College not the only path to successful future

Despite a growing sentiment against college and its high sticker prices, getting a bachelor’s degree is still worth it: In 2021, the median earnings of 25- to 34-year-olds with a bachelor’s degree were 55% higher than those who only completed high school, according to the National Center for Education Statistics.

But a traditional college degree isn’t the only ticket to a well-paying career and rewarding life.

“The number of alternative pathways that are available is expanding dramatically. It’s no longer, ‘I have to go to a four-year school,’” says Mark Schneider, director of the U.S. Education Department’s Institute of Education Sciences. Increasingly, he says, hiring managers focus on skills rather than degrees.

Many of these alternative pathways are more affordable than a bachelor’s degree, too. To build the skills necessary for a successful and potentially lucrative career, consider these six routes.

1. Community college
You can earn an associate degree in just two years at a community college. The U.S. contains more than 1,000 community colleges, and average annual tuition and fees cost $3,860 — compared with $10,940 for a public, in-state four-year college, according to the American Association of Community Colleges (AACC). Students may also use need-based Pell Grants — up to $7,395 per year that won’t need to be repaid — and student loans to pay for community college. Submit the Free Application for Federal Student Aid (FAFSA) to become eligible for financial aid, including loans, grants and some scholarships.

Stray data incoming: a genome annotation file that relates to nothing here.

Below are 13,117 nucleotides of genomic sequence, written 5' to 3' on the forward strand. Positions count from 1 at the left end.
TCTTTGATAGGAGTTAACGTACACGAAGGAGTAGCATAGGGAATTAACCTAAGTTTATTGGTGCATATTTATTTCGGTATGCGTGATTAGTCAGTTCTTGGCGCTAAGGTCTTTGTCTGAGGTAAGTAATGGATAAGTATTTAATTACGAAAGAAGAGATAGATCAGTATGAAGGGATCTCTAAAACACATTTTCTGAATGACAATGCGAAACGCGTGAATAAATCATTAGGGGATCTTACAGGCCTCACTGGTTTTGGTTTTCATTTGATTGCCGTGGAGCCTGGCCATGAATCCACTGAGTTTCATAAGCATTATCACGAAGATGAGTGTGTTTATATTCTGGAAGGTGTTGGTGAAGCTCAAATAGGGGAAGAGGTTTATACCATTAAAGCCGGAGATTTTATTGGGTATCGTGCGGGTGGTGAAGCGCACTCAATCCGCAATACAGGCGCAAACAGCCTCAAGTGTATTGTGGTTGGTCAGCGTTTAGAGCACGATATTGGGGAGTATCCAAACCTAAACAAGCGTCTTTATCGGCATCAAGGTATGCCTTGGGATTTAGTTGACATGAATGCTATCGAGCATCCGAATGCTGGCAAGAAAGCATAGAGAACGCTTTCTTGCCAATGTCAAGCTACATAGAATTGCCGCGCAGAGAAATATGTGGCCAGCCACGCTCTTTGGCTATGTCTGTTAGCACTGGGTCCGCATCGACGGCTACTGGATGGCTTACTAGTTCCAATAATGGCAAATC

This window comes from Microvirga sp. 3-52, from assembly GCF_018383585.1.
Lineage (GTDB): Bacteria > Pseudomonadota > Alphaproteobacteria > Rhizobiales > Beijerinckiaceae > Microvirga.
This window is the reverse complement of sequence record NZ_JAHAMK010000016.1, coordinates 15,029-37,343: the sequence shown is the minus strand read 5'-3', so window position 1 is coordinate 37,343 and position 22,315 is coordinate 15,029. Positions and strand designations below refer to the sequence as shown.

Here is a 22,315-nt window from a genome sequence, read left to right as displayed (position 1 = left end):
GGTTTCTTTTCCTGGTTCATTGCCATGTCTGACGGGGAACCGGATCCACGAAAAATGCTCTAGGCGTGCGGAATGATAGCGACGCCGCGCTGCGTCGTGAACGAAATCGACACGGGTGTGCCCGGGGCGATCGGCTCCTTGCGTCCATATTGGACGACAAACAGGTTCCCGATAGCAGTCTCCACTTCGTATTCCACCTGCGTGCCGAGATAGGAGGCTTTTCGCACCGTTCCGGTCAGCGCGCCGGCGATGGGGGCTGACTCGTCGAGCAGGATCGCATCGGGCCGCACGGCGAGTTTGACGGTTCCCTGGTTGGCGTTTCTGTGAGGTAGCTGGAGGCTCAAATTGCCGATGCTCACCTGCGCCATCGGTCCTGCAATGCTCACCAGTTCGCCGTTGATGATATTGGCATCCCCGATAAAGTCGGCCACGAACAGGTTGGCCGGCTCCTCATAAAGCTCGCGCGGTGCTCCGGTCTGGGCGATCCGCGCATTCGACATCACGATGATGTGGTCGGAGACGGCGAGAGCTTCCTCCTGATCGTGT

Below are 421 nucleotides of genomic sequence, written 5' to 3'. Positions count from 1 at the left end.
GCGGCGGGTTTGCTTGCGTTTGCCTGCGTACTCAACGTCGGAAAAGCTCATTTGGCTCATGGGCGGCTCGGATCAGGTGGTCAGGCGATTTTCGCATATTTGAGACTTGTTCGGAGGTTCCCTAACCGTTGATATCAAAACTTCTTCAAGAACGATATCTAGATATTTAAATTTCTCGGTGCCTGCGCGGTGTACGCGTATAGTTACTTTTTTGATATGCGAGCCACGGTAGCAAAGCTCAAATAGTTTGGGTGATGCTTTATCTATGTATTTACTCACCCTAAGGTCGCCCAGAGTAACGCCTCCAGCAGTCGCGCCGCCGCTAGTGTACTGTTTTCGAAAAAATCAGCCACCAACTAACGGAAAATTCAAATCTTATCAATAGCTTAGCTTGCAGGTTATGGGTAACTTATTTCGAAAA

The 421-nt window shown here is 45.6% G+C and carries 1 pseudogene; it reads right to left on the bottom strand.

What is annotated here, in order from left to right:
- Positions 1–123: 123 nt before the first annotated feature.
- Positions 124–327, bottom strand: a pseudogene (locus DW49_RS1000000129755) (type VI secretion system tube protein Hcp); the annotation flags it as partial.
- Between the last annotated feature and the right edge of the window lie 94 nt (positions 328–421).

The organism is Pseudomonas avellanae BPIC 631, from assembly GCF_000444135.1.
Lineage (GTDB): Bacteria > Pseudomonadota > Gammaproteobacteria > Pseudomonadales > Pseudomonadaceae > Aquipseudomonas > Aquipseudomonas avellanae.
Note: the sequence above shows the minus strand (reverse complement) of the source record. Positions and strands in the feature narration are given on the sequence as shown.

It’s an affordable choice that can open doors.

“Most community colleges have job placement services, connections to local businesses, partnerships with universities, internships, apprenticeships and a host of other programs to ensure that students have the resources they need to succeed in and beyond college,” says Martha Parham, the AACC’s senior vice president of public relations.

2. Trade schools
Trade schools provide focused training for skilled jobs like plumbing, electrical work, automotive repair and even hair styling. Also called vocational schools, these programs can last a few months or up to two years.

The Education Department’s College Scorecard and accreditation database can help you search for legitimate, accredited trade schools. You can use federal financial aid at some accredited trade schools.

3. Professional certificate programs
Professional certificate programs won’t give you college credits like a four-year university or a community college would. However, they’ll teach you skills that could help you land a job.

Online bootcamps — often for technical skills like coding — are a popular short-term option. The average coding bootcamp lasts 14 weeks and costs $13,584, according to 2017 data from Course Report.

4. Apprenticeships
An apprenticeship can give you hands-on training in industries spanning from graphic design to carpentry. These are jobs, so you’ll generally get paid for your time.

This route also comes with strong future career prospects. About 93% of apprentices who complete an apprenticeship retain employment, with an average annual salary of $77,000, according to an August 2022 report from the U.S. Labor Department.

To explore opportunities nationwide, check out the Labor Department’s apprenticeship job finder tool.


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